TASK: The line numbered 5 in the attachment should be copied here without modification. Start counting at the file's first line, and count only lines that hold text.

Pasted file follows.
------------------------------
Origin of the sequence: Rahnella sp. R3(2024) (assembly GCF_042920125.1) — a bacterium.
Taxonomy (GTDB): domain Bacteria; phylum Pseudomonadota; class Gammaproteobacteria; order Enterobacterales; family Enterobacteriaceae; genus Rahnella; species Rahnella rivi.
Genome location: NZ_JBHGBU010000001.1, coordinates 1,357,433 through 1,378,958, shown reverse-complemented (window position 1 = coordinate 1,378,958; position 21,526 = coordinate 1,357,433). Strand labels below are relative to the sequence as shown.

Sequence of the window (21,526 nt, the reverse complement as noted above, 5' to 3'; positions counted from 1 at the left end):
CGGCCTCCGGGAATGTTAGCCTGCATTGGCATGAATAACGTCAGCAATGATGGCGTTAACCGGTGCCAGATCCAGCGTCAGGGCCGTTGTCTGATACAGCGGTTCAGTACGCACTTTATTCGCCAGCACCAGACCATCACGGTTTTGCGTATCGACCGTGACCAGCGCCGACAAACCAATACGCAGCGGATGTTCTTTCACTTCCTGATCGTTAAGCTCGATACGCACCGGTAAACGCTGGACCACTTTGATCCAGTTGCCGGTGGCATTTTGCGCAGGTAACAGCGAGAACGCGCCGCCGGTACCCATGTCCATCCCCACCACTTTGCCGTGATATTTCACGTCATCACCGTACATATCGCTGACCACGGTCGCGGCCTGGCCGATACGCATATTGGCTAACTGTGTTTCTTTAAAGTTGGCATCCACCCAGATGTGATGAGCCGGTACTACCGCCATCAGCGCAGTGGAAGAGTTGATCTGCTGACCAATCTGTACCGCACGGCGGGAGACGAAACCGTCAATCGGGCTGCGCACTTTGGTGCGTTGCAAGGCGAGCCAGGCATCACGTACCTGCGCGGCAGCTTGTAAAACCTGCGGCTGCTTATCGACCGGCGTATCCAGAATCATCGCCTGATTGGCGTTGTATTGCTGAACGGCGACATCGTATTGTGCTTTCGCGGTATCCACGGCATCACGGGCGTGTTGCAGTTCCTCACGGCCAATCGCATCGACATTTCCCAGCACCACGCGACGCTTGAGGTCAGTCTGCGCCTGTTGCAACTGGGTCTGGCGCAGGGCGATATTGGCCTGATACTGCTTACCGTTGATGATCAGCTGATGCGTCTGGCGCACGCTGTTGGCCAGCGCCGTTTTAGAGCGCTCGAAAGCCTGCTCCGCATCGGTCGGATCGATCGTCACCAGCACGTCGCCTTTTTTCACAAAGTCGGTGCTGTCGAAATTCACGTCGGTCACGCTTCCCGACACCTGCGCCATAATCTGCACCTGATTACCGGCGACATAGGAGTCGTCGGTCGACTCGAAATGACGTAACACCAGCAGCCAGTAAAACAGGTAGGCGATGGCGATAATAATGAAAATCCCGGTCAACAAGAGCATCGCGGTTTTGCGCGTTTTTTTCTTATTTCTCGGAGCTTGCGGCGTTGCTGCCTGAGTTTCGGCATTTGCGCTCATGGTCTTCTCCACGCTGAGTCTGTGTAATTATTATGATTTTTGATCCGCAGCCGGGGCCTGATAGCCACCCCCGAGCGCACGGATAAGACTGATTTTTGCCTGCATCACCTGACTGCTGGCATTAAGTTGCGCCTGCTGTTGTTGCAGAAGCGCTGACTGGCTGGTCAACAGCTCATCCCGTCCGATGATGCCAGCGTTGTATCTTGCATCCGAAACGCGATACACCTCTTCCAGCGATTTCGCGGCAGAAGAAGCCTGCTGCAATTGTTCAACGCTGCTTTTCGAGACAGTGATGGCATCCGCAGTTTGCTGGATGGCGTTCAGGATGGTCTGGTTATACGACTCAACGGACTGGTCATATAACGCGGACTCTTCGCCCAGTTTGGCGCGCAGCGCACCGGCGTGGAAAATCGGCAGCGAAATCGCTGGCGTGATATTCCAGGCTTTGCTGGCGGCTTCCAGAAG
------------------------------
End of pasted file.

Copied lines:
CGGCCTCCGGGAATGTTAGCCTGCATTGGCATGAATAACGTCAGCAATGATGGCGTTAACCGGTGCCAGATCCAGCGTCAGGGCCGTTGTCTGATACAGCGGTTCAGTACGCACTTTATTCGCCAGCACCAGACCATCACGGTTTTGCGTATCGACCGTGACCAGCGCCGACAAACCAATACGCAGCGGATGTTCTTTCACTTCCTGATCGTTAAGCTCGATACGCACCGGTAAACGCTGGACCACTTTGATCCAGTTGCCGGTGGCATTTTGCGCAGGTAACAGCGAGAACGCGCCGCCGGTACCCATGTCCATCCCCACCACTTTGCCGTGATATTTCACGTCATCACCGTACATATCGCTGACCACGGTCGCGGCCTGGCCGATACGCATATTGGCTAACTGTGTTTCTTTAAAGTTGGCATCCACCCAGATGTGATGAGCCGGTACTACCGCCATCAGCGCAGTGGAAGAGTTGATCTGCTGACCAATCTGTACCGCACGGCGGGAGACGAAACCGTCAATCGGGCTGCGCACTTTGGTGCGTTGCAAGGCGAGCCAGGCATCACGTACCTGCGCGGCAGCTTGTAAAACCTGCGGCTGCTTATCGACCGGCGTATCCAGAATCATCGCCTGATTGGCGTTGTATTGCTGAACGGCGACATCGTATTGTGCTTTCGCGGTATCCACGGCATCACGGGCGTGTTGCAGTTCCTCACGGCCAATCGCATCGACATTTCCCAGCACCACGCGACGCTTGAGGTCAGTCTGCGCCTGTTGCAACTGGGTCTGGCGCAGGGCGATATTGGCCTGATACTGCTTACCGTTGATGATCAGCTGATGCGTCTGGCGCACGCTGTTGGCCAGCGCCGTTTTAGAGCGCTCGAAAGCCTGCTCCGCATCGGTCGGATCGATCGTCACCAGCACGTCGCCTTTTTTCACAAAGTCGGTGCTGTCGAAATTCACGTCGGTCACGCTTCCCGACACCTGCGCCATAATCTGCACCTGATTACCGGCGACATAGGAGTCGTCGGTCGACTCGAAATGACGTAACACCAGCAGCCAGTAAAACAGGTAGGCGATGGCGATAATAATGAAAATCCCGGTCAACAAGAGCATCGCGGTTTTGCGCGTTTTTTTCTTATTTCTCGGAGCTTGCGGCGTTGCTGCCTGAGTTTCGGCATTTGCGCTCATGGTCTTCTCCACGCTGAGTCTGTGTAATTATTATGATTTTTGATCCGCAGCCGGGGCCTGATAGCCACCCCCGAGCGCACGGATAAGACTGATTTTTGCCTGCATCACCTGACTGCTGGCATTAAGTTGCGCCTGCTGTTGTTGCAGAAGCGCTGACTGGCTGGTCAACAGCTCATCCCGTCCGATGATGCCAGCGTTGTATCTTGCATCCGAAACGCGATACACCTCTTCCAGCGATTTCGCGGCAGAAGAAGCCTGCTGCAATTGTTCAACGCTGCTTTTCGAGACAGTGATGGCATCCGCAGTTTGCTGGATGGCGTTCAGGATGGTCTGGTTATACGACTCAACGGACTGGTCATATAACGCGGACTCTTCGCCCAGTTTGGCGCGCAGCGCACCGGCGTGGAAAATCGGCAGCGAAATCGCTGGCGTGATATTCCAGGCTTTGCTGGCGGCTTCCAGAAG